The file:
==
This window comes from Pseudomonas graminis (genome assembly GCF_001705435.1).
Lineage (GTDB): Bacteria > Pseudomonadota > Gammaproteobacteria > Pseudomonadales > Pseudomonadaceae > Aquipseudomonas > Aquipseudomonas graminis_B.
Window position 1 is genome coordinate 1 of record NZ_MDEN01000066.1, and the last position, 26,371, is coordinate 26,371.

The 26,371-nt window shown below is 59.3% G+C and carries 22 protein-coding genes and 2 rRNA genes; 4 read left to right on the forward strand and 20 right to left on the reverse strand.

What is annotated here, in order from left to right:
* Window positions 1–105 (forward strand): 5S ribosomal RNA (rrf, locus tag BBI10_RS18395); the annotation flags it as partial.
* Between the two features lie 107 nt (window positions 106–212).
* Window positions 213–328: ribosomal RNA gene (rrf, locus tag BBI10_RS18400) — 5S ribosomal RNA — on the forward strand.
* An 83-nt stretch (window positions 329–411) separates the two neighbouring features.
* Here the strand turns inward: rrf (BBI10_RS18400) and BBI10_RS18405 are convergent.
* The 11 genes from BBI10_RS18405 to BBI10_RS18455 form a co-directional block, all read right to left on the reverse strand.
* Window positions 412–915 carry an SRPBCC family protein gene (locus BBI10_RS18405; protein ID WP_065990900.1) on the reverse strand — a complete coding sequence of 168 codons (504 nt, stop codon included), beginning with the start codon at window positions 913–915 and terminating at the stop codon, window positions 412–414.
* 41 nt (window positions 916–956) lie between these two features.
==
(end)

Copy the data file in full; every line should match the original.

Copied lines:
This window comes from Pseudomonas graminis (genome assembly GCF_001705435.1).
Lineage (GTDB): Bacteria > Pseudomonadota > Gammaproteobacteria > Pseudomonadales > Pseudomonadaceae > Aquipseudomonas > Aquipseudomonas graminis_B.
Window position 1 is genome coordinate 1 of record NZ_MDEN01000066.1, and the last position, 26,371, is coordinate 26,371.

The 26,371-nt window shown below is 59.3% G+C and carries 22 protein-coding genes and 2 rRNA genes; 4 read left to right on the forward strand and 20 right to left on the reverse strand.

What is annotated here, in order from left to right:
* Window positions 1–105 (forward strand): 5S ribosomal RNA (rrf, locus tag BBI10_RS18395); the annotation flags it as partial.
* Between the two features lie 107 nt (window positions 106–212).
* Window positions 213–328: ribosomal RNA gene (rrf, locus tag BBI10_RS18400) — 5S ribosomal RNA — on the forward strand.
* An 83-nt stretch (window positions 329–411) separates the two neighbouring features.
* Here the strand turns inward: rrf (BBI10_RS18400) and BBI10_RS18405 are convergent.
* The 11 genes from BBI10_RS18405 to BBI10_RS18455 form a co-directional block, all read right to left on the reverse strand.
* Window positions 412–915 carry an SRPBCC family protein gene (locus BBI10_RS18405; protein ID WP_065990900.1) on the reverse strand — a complete coding sequence of 168 codons (504 nt, stop codon included), beginning with the start codon at window positions 913–915 and terminating at the stop codon, window positions 412–414.
* 41 nt (window positions 916–956) lie between these two features.